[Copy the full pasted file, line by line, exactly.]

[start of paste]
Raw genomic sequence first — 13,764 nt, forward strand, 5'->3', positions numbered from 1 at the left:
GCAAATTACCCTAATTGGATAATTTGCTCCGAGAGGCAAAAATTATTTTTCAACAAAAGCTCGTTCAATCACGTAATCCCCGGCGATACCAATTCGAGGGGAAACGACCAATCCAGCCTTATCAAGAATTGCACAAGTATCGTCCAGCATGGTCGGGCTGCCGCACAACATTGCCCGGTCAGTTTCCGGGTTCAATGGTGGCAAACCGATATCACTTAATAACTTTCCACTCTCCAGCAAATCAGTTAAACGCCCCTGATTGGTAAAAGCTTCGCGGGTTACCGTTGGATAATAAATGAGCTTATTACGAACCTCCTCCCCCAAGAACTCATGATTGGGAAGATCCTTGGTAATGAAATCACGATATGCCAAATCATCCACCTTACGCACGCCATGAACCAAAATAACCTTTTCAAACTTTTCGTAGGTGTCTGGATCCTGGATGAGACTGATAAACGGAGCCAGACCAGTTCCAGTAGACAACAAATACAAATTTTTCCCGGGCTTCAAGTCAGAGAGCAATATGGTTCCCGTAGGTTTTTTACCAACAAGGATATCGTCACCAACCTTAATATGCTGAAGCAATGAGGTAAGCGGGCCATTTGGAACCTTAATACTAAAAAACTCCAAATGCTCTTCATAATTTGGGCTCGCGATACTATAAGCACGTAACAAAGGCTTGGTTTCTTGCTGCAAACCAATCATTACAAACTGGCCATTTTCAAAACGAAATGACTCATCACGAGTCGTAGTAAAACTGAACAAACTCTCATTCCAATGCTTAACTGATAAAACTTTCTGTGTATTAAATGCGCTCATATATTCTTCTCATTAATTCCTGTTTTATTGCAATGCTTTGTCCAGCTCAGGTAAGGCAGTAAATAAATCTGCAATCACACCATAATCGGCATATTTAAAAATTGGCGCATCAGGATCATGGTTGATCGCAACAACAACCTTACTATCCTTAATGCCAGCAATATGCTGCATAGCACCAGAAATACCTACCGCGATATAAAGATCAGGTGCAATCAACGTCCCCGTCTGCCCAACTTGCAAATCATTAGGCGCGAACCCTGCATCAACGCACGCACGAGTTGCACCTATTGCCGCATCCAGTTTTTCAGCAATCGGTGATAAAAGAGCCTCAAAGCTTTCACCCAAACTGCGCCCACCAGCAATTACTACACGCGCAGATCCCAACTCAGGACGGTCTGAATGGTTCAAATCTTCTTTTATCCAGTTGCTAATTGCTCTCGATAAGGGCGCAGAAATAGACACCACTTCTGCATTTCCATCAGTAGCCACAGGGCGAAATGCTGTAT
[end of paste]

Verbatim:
Raw genomic sequence first — 13,764 nt, forward strand, 5'->3', positions numbered from 1 at the left:
GCAAATTACCCTAATTGGATAATTTGCTCCGAGAGGCAAAAATTATTTTTCAACAAAAGCTCGTTCAATCACGTAATCCCCGGCGATACCAATTCGAGGGGAAACGACCAATCCAGCCTTATCAAGAATTGCACAAGTATCGTCCAGCATGGTCGGGCTGCCGCACAACATTGCCCGGTCAGTTTCCGGGTTCAATGGTGGCAAACCGATATCACTTAATAACTTTCCACTCTCCAGCAAATCAGTTAAACGCCCCTGATTGGTAAAAGCTTCGCGGGTTACCGTTGGATAATAAATGAGCTTATTACGAACCTCCTCCCCCAAGAACTCATGATTGGGAAGATCCTTGGTAATGAAATCACGATATGCCAAATCATCCACCTTACGCACGCCATGAACCAAAATAACCTTTTCAAACTTTTCGTAGGTGTCTGGATCCTGGATGAGACTGATAAACGGAGCCAGACCAGTTCCAGTAGACAACAAATACAAATTTTTCCCGGGCTTCAAGTCAGAGAGCAATATGGTTCCCGTAGGTTTTTTACCAACAAGGATATCGTCACCAACCTTAATATGCTGAAGCAATGAGGTAAGCGGGCCATTTGGAACCTTAATACTAAAAAACTCCAAATGCTCTTCATAATTTGGGCTCGCGATACTATAAGCACGTAACAAAGGCTTGGTTTCTTGCTGCAAACCAATCATTACAAACTGGCCATTTTCAAAACGAAATGACTCATCACGAGTCGTAGTAAAACTGAACAAACTCTCATTCCAATGCTTAACTGATAAAACTTTCTGTGTATTAAATGCGCTCATATATTCTTCTCATTAATTCCTGTTTTATTGCAATGCTTTGTCCAGCTCAGGTAAGGCAGTAAATAAATCTGCAATCACACCATAATCGGCATATTTAAAAATTGGCGCATCAGGATCATGGTTGATCGCAACAACAACCTTACTATCCTTAATGCCAGCAATATGCTGCATAGCACCAGAAATACCTACCGCGATATAAAGATCAGGTGCAATCAACGTCCCCGTCTGCCCAACTTGCAAATCATTAGGCGCGAACCCTGCATCAACGCACGCACGAGTTGCACCTATTGCCGCATCCAGTTTTTCAGCAATCGGTGATAAAAGAGCCTCAAAGCTTTCACCCAAACTGCGCCCACCAGCAATTACTACACGCGCAGATCCCAACTCAGGACGGTCTGAATGGTTCAAATCTTCTTTTATCCAGTTGCTAATTGCTCTCGATAAGGGCGCAGAAATAGACACCACTTCTGCATTTCCATCAGTAGCCACAGGGCGAAATGCTGTAT